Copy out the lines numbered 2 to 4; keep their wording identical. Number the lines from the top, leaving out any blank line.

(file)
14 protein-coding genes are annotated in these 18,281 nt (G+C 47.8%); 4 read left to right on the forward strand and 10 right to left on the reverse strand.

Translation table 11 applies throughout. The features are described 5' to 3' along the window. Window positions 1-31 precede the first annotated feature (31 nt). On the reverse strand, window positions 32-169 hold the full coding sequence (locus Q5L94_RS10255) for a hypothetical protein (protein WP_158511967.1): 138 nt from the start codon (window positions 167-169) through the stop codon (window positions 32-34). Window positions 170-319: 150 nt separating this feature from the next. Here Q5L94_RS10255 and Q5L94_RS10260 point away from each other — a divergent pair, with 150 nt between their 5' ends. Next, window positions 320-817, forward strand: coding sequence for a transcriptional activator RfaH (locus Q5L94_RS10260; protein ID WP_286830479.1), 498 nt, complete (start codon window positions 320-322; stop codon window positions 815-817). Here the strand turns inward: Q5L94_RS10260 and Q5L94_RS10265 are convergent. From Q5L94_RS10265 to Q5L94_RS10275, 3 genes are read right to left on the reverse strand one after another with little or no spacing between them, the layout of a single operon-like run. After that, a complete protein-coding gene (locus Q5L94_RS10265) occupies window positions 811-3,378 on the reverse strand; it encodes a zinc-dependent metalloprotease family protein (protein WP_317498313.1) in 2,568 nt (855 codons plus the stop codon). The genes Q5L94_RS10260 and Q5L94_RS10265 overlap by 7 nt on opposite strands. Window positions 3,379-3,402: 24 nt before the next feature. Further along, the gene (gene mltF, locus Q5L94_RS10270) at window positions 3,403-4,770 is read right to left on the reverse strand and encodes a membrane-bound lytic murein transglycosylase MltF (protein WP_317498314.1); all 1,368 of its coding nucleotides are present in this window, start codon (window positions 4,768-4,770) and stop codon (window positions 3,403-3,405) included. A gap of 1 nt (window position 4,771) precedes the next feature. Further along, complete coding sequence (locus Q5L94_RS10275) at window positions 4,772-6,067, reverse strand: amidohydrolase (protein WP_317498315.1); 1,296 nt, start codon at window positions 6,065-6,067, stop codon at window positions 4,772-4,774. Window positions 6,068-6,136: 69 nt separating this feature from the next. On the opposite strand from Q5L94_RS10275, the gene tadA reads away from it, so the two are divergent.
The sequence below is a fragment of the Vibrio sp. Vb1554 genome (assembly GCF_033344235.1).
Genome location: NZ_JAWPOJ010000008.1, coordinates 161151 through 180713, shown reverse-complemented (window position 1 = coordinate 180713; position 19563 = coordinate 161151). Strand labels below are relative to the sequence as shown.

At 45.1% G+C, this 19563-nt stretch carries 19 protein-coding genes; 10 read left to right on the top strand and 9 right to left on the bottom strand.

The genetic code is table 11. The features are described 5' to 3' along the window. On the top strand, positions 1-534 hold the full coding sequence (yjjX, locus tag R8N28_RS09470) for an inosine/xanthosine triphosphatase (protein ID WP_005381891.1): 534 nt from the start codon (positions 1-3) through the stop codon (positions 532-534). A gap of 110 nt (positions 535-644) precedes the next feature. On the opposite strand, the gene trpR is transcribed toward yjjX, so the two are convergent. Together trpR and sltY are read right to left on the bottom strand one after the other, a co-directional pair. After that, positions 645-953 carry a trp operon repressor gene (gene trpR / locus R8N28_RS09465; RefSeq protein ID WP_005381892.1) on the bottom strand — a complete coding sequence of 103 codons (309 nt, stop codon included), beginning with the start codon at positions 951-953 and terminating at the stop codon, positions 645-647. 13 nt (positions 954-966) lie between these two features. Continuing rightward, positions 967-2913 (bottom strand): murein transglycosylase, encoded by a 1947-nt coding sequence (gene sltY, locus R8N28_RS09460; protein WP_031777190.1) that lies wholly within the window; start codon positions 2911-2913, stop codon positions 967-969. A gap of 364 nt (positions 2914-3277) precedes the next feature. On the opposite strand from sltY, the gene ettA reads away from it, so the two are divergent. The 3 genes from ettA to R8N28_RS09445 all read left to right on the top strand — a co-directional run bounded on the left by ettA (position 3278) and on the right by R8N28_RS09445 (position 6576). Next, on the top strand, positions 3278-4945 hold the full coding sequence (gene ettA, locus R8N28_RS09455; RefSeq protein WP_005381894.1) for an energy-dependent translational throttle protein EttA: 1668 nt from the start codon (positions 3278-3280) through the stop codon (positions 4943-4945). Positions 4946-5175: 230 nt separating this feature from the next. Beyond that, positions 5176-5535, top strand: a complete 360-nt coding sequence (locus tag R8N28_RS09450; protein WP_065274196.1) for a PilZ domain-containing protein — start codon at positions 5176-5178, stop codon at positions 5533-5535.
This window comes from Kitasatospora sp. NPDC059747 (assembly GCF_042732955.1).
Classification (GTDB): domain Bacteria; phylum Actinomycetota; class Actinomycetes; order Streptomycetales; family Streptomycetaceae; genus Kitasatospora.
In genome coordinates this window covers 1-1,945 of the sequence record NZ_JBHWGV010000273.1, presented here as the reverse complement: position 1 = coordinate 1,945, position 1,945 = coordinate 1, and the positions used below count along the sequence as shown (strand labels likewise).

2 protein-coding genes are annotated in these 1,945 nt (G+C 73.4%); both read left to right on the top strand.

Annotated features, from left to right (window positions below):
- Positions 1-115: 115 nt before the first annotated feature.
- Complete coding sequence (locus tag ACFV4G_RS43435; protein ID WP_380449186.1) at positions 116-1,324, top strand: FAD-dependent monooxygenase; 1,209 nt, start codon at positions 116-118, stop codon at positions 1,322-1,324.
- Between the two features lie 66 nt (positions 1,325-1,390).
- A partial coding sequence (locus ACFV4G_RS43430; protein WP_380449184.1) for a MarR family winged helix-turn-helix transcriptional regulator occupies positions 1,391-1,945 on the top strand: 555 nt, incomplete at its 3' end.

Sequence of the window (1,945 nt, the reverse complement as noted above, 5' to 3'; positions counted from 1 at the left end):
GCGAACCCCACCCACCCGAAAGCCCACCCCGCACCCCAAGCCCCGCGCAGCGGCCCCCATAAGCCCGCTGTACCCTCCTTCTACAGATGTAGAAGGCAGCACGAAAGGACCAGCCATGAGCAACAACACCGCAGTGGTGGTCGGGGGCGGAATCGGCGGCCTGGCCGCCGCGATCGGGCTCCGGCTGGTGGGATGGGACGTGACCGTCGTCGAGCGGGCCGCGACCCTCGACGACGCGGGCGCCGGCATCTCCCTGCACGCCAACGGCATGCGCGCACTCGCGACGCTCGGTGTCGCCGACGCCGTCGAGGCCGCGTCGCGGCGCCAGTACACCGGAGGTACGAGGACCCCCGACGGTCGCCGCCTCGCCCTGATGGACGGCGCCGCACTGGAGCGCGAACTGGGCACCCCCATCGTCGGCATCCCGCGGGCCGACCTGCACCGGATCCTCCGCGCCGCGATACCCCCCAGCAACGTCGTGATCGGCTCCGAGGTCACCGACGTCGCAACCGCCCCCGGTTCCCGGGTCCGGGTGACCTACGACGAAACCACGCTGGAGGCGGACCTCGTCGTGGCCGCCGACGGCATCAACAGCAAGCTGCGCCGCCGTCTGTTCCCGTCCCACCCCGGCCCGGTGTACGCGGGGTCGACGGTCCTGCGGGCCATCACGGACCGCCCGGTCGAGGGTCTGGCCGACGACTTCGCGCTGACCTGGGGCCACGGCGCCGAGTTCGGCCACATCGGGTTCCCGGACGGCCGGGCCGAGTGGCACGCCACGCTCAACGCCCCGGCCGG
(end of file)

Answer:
Translation table 11 applies throughout. The features are described 5' to 3' along the window. Window positions 1-31 precede the first annotated feature (31 nt). On the reverse strand, window positions 32-169 hold the full coding sequence (locus Q5L94_RS10255) for a hypothetical protein (protein WP_158511967.1): 138 nt from the start codon (window positions 167-169) through the stop codon (window positions 32-34). Window positions 170-319: 150 nt separating this feature from the next. Here Q5L94_RS10255 and Q5L94_RS10260 point away from each other — a divergent pair, with 150 nt between their 5' ends. Next, window positions 320-817, forward strand: coding sequence for a transcriptional activator RfaH (locus Q5L94_RS10260; protein ID WP_286830479.1), 498 nt, complete (start codon window positions 320-322; stop codon window positions 815-817). Here the strand turns inward: Q5L94_RS10260 and Q5L94_RS10265 are convergent. From Q5L94_RS10265 to Q5L94_RS10275, 3 genes are read right to left on the reverse strand one after another with little or no spacing between them, the layout of a single operon-like run. After that, a complete protein-coding gene (locus Q5L94_RS10265) occupies window positions 811-3,378 on the reverse strand; it encodes a zinc-dependent metalloprotease family protein (protein WP_317498313.1) in 2,568 nt (855 codons plus the stop codon). The genes Q5L94_RS10260 and Q5L94_RS10265 overlap by 7 nt on opposite strands. Window positions 3,379-3,402: 24 nt before the next feature. Further along, the gene (gene mltF, locus Q5L94_RS10270) at window positions 3,403-4,770 is read right to left on the reverse strand and encodes a membrane-bound lytic murein transglycosylase MltF (protein WP_317498314.1); all 1,368 of its coding nucleotides are present in this window, start codon (window positions 4,768-4,770) and stop codon (window positions 3,403-3,405) included. A gap of 1 nt (window position 4,771) precedes the next feature. Further along, complete coding sequence (locus Q5L94_RS10275) at window positions 4,772-6,067, reverse strand: amidohydrolase (protein WP_317498315.1); 1,296 nt, start codon at window positions 6,065-6,067, stop codon at window positions 4,772-4,774. Window positions 6,068-6,136: 69 nt separating this feature from the next. On the opposite strand from Q5L94_RS10275, the gene tadA reads away from it, so the two are divergent.
The sequence below is a fragment of the Vibrio sp. Vb1554 genome (assembly GCF_033344235.1).
Genome location: NZ_JAWPOJ010000008.1, coordinates 161151 through 180713, shown reverse-complemented (window position 1 = coordinate 180713; position 19563 = coordinate 161151). Strand labels below are relative to the sequence as shown.